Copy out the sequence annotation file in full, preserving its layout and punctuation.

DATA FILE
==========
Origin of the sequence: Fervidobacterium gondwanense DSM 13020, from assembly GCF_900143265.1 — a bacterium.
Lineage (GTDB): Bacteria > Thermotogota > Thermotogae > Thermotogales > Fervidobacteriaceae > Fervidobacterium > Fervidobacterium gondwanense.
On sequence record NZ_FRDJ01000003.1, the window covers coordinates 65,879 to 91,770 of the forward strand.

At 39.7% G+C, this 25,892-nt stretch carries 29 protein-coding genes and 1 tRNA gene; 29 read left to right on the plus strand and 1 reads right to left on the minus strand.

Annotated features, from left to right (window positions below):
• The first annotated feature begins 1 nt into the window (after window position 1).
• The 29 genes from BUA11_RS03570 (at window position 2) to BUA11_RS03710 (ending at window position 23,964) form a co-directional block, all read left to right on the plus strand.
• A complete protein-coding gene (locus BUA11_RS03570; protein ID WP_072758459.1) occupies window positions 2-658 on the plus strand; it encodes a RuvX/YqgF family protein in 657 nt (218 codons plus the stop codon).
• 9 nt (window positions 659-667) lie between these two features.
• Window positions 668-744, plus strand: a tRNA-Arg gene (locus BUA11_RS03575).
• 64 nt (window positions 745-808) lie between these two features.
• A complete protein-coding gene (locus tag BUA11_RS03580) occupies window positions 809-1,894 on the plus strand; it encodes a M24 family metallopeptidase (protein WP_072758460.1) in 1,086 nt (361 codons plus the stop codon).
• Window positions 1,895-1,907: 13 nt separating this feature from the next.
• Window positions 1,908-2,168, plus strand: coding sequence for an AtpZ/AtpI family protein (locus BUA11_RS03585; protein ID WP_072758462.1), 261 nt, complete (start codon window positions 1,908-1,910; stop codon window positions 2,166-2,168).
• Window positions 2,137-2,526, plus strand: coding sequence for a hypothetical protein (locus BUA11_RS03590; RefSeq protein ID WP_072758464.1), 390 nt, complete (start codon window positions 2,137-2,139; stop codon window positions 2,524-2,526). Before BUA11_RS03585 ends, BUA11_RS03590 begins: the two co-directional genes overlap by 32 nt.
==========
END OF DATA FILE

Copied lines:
Origin of the sequence: Fervidobacterium gondwanense DSM 13020, from assembly GCF_900143265.1 — a bacterium.
Lineage (GTDB): Bacteria > Thermotogota > Thermotogae > Thermotogales > Fervidobacteriaceae > Fervidobacterium > Fervidobacterium gondwanense.
On sequence record NZ_FRDJ01000003.1, the window covers coordinates 65,879 to 91,770 of the forward strand.

At 39.7% G+C, this 25,892-nt stretch carries 29 protein-coding genes and 1 tRNA gene; 29 read left to right on the plus strand and 1 reads right to left on the minus strand.

Annotated features, from left to right (window positions below):
• The first annotated feature begins 1 nt into the window (after window position 1).
• The 29 genes from BUA11_RS03570 (at window position 2) to BUA11_RS03710 (ending at window position 23,964) form a co-directional block, all read left to right on the plus strand.
• A complete protein-coding gene (locus BUA11_RS03570; protein ID WP_072758459.1) occupies window positions 2-658 on the plus strand; it encodes a RuvX/YqgF family protein in 657 nt (218 codons plus the stop codon).
• 9 nt (window positions 659-667) lie between these two features.
• Window positions 668-744, plus strand: a tRNA-Arg gene (locus BUA11_RS03575).
• 64 nt (window positions 745-808) lie between these two features.
• A complete protein-coding gene (locus tag BUA11_RS03580) occupies window positions 809-1,894 on the plus strand; it encodes a M24 family metallopeptidase (protein WP_072758460.1) in 1,086 nt (361 codons plus the stop codon).
• Window positions 1,895-1,907: 13 nt separating this feature from the next.
• Window positions 1,908-2,168, plus strand: coding sequence for an AtpZ/AtpI family protein (locus BUA11_RS03585; protein ID WP_072758462.1), 261 nt, complete (start codon window positions 1,908-1,910; stop codon window positions 2,166-2,168).
• Window positions 2,137-2,526, plus strand: coding sequence for a hypothetical protein (locus BUA11_RS03590; RefSeq protein ID WP_072758464.1), 390 nt, complete (start codon window positions 2,137-2,139; stop codon window positions 2,524-2,526). Before BUA11_RS03585 ends, BUA11_RS03590 begins: the two co-directional genes overlap by 32 nt.